📚 So, The Starless Sea. This is going to be fairly stream-of-consciousness and more about my experiences and reactions and less about the book itself. Because that’s how I write about books.

So, first, know that I love The Night Circus and pretty thoroughly regret giving away my copy. (Like, I don’t regret giving that book to the friend to whom I gave it, but I really wish I’d just bought another copy, you know? I may yet.) After reading it, I felt all kinds of magical, and got a little obsessed with the author, Erin Morgenstern. I don’t know if my librarian magic was failing me or what, but all the stuff I found online about her at the time that I read The Night Circus was fairly minimalistic and seemed almost secretive. I learned a little bit, mainly that she had been heavily inspired by Sleep No More, and I started to feel like I wished I could really knew her because surely we would be friends if we knew each other. (I’ve never been to Sleep No More, but it’s been recommended to me more than once and I’m pretty sure if I experienced it, I’d get fairly obsessed with it, too.)

At the time, I also couldn’t find any information about whether Erin Morgenstern had any other books in the works.

Flash forward to last summer at the American Library Association Annual Conference. I was working an exhibit table as part of Project READY, and one of the SILS Master’s students came by. I wish I could remember who it was. Maybe Claire Cahoon? I really don’t know.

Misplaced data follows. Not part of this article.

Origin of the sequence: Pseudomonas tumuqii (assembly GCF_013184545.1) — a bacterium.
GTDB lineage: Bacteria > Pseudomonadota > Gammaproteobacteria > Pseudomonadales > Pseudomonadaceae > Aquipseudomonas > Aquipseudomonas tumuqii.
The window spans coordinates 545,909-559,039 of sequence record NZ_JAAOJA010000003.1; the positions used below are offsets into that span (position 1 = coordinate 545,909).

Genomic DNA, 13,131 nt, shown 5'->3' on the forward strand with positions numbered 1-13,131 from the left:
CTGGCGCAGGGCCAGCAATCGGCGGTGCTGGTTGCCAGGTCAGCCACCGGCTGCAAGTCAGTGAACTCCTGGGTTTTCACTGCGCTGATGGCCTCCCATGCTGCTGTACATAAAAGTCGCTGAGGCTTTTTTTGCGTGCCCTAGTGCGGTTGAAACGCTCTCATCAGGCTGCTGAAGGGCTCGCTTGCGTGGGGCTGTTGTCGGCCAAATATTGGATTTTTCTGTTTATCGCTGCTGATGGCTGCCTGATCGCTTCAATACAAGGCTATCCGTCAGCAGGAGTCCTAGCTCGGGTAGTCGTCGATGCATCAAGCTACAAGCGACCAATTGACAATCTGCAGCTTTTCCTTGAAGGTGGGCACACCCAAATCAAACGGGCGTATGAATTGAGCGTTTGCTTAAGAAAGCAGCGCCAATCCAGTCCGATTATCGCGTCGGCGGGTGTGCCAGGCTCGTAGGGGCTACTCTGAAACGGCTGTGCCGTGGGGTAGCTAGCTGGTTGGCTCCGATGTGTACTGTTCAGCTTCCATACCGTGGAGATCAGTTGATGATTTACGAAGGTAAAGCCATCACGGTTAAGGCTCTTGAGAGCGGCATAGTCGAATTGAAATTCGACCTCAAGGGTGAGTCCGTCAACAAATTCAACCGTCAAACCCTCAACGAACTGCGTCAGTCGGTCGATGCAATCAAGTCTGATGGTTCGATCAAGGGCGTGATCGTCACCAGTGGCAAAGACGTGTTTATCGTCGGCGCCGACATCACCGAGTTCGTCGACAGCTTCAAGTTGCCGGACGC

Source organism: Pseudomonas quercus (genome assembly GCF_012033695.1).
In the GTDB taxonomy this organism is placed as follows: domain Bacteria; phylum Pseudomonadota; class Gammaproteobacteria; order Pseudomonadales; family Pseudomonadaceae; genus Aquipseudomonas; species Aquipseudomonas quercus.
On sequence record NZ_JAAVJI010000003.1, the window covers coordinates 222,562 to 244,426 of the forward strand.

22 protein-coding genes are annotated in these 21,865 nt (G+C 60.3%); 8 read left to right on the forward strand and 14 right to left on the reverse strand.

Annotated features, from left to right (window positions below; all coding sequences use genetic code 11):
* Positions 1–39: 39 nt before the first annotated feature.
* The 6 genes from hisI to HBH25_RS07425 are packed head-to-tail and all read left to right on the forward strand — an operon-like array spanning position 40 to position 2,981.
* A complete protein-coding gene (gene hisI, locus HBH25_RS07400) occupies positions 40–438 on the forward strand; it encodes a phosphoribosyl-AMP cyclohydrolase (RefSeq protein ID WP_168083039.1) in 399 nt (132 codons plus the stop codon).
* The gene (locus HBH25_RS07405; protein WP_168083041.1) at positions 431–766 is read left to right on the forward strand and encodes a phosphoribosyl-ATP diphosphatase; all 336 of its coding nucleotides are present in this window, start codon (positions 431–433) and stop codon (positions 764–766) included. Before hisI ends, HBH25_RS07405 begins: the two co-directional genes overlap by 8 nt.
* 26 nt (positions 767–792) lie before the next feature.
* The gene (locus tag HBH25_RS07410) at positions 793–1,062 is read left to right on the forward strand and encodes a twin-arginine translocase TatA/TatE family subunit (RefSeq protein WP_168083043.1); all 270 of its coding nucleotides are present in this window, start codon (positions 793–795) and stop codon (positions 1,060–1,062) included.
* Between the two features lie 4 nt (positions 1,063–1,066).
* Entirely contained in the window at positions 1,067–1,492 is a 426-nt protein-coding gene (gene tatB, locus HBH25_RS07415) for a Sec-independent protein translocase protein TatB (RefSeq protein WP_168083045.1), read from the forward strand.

Anyway, this kind and generous Master’s student came to the booth said, “I have a ticket to the Erin Morgenstern ARC signing, but I can’t go. Does anybody here want it?”

I said, “WAIT WAIT WAIT! Erin Morgenstern, like The Night Circus Erin Morgenstern? She has a new book? I WANT IT!” Then I said, “Oh, but I can’t go stand in line” because my feet were swollen really badly from me wearing too-small shoes and standing for, like, 14 hours the day before. But Meg McMahon, who was working the Project READY booth with me, kindly offered to go stand in the line and get the book signed for me. I said, “Just have her sign it ‘For Kimberly.'” So Meg stood in line and got the book signed and brought it to me, and that’s how I came into a signed ARC of The Starless Sea.

On the plane back from ALA, I started to read it, and was immediately charmed. But for whatever reason, it just wasn’t the right time for this book for me. I wanted to give it intense attention, and that was in rare supply at the time. (Spoiler alert: It’s in rare supply now, too!)

So I set it aside, planning to come back to it when I could give it the attention it deserved.

In December, W. told me that my mother-in-law C. was reading The Night Circus and really enjoying it, so I suggested that I get her The Starless Sea for Christmas. It turned out her sister D. was reading that one at the same time. This was the push I needed to pick the book back up, because I didn’t want to give it as a gift without even having really started it in earnest myself.

I picked it up one night and read it after my son had fallen asleep and got through the first fifty pages very quickly and really wanted to stay up all night reading it, but I didn’t, because that’s not my life right now.

I had to re-start it once, and sort of skim everything I’d read so far another time but not actually re-read it all, because the book alternates chapters between book-within-a-book stuff and then the larger narrative itself. For a little while I was reading one chapter a night, and it was very confusing because it was never the same story two nights in a row. So then I started doing a couple of chapters at a time, and that was good.